Truth body’s work ranges well beyond dog killings
Judge Jim’s commission hits the half-way mark
James Jonathan Igloliorte, a big man with a gentle smile, likes to let people talk.
For the 58-year-old retired judge from Hopedale, Labrador, that's a good thing – because over the past six months he's heard a lot of people talk.
Since its first public hearing in Kimmirut this past January, Igloliorte's Qikiqtani Truth Commission has heard from more than 150 witnesses, mostly Inuit.
"Inuit are comfortable about giving us their oral histories. It's not difficult," Igloliorte said in an interview given near the close of the commission's public hearings in Iqaluit last week.
And though he and the commission's small staff are only about half-way through their Baffin-wide tour, some definite patterns are now emerging.
The first is that no two communities are alike.
"The pattern we see emerging is the uniqueness of each community," he said.
To that end, the commission is compiling histories of each Baffin community, illustrated with maps and old photographs, bringing Inuit oral stories together with archival information dug up from archives in Ottawa and Yellowknife by the commission's hired researchers.
Madeleine Redfern, the commission's executive director, showed Nunatsiaq News some draft copies of those histories, each held together with plastic cerlock binding.
She said once they're done, each will serve as a permanent record of a given community's history – the kind of resource that for most Baffin communities does not exist right now.
At the same time, Piksuk Media Inc., an Iqaluit film production company, is making a video record of each hearing. Redfern says digital video clips from this work will be included in electronic records of the proceedings.
Piksuk will also produce their own documentary of the truth commission's work.
The Qikiqtani Inuit Association set up the truth commission last year after 10 frustrating years of lobbying governments to acknowledge the truth, from an Inuit point of view, on the widespread killing of Inuit dogs in the 1950s and and 1960s.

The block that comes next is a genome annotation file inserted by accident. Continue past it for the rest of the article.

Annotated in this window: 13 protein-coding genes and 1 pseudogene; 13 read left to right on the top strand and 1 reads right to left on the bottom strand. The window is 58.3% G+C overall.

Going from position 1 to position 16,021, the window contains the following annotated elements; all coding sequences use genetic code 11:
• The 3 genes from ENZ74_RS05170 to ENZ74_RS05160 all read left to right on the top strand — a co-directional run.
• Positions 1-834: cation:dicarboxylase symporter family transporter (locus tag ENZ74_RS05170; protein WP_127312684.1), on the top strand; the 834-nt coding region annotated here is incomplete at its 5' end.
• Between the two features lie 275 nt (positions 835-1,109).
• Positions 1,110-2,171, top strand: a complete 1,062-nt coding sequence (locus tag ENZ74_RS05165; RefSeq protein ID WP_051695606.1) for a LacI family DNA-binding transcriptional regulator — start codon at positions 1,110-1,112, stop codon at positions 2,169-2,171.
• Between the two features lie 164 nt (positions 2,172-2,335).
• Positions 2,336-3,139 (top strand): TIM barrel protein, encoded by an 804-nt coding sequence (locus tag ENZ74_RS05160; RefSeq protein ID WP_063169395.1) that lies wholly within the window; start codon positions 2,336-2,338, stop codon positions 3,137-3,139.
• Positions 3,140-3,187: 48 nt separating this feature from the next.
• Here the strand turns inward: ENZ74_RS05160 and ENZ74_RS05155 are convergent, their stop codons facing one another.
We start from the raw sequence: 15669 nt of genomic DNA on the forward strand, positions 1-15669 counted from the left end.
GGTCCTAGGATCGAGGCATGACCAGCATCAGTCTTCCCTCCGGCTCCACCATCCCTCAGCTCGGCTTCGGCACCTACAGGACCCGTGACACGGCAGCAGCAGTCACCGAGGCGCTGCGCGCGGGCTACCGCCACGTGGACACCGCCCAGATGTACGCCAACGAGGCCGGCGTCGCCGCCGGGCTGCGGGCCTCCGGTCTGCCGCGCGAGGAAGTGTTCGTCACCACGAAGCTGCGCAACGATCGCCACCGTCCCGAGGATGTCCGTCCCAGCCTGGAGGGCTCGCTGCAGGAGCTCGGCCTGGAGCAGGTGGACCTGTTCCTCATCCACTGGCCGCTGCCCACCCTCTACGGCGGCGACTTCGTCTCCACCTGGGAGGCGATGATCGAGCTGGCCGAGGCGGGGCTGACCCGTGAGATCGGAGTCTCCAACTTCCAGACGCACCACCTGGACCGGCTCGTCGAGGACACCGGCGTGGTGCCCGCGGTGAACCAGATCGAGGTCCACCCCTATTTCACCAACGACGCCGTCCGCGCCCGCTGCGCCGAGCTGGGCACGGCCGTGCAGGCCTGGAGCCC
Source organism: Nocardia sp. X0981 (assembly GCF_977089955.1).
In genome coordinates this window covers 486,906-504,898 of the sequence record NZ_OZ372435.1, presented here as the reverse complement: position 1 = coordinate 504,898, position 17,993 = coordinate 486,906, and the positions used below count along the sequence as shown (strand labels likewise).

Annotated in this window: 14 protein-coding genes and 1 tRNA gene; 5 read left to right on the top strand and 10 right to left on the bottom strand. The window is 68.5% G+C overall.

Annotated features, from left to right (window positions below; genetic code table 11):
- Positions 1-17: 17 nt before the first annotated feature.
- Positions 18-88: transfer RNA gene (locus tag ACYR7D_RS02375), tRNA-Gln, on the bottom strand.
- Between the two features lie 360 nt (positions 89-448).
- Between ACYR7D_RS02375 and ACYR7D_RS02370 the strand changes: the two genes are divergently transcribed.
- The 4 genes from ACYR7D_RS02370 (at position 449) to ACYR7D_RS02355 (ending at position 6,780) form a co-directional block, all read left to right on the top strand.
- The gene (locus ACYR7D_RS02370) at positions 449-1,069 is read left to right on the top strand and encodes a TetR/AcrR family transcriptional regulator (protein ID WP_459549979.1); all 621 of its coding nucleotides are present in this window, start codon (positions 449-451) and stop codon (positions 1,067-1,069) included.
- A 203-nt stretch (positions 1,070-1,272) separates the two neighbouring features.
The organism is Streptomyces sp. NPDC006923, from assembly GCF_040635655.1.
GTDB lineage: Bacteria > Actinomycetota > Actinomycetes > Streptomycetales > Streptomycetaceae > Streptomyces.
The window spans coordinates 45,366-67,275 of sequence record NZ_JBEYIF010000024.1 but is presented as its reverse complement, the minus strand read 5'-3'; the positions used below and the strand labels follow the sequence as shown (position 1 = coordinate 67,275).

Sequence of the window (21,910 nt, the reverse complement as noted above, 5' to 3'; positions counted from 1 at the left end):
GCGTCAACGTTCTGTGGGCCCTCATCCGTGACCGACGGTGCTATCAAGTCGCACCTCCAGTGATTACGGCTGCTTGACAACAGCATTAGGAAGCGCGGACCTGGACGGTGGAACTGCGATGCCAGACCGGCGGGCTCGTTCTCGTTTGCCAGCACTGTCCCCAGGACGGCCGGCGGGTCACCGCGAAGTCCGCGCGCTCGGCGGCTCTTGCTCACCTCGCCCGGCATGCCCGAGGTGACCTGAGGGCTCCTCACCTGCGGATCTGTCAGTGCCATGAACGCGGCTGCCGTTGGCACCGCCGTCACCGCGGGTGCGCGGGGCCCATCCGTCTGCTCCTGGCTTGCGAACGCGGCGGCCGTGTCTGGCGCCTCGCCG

But its mandate extends far beyond the alleged slaughter of Inuit dogs and includes most government decisions of government that affected Inuit at the time.
So "Judge Jim," as he's known to the Inuit and Innu of Labrador, says Inuit witnesses are talking about a long list of interconnected events: the early days of schooling, inadequate housing, the evacuation of tuberculosis patients and coercive relocations.
"Even when we are hearing people talking 40 or 50 years after these events, their recollections are highly detailed," Igloliorte said.
And if there's a common thread, it's "the apparent trauma that we are seeing," Igloliorte said.
Though these painful recollections cover the period when the old eastern Arctic way of life came to an end, to be replaced by life in permanent settled communities under the total dominance of an all-powerful federal government, Igloliorte says he's been struck by the forgiving nature of the Inuit testimony.
"When you have people telling us that they have no feelings of animosity or ill-feeling towards the police today, that's quite remarkable," he said.
He's also been struck by the desire for reconciliation that he hears in the words of the Inuit witnesses.
Many witnesses ask not for financial compensation, but for an apology. Others, such as Saila Kipanek of Iqaluit, have asked for the erection of a monument.
The commission will not tour during the months of July and August, and will resume their public hearings in September, when they will likely make a return visit to Iqaluit.
In the fall, they'll also visit Igloolik, Hall Beach, Clyde River, and Pond Inlet. They've set aside time in November and December to visit any communities that have been missed or to re-visit other communities.
After December, they'll go to work on the production of a final report.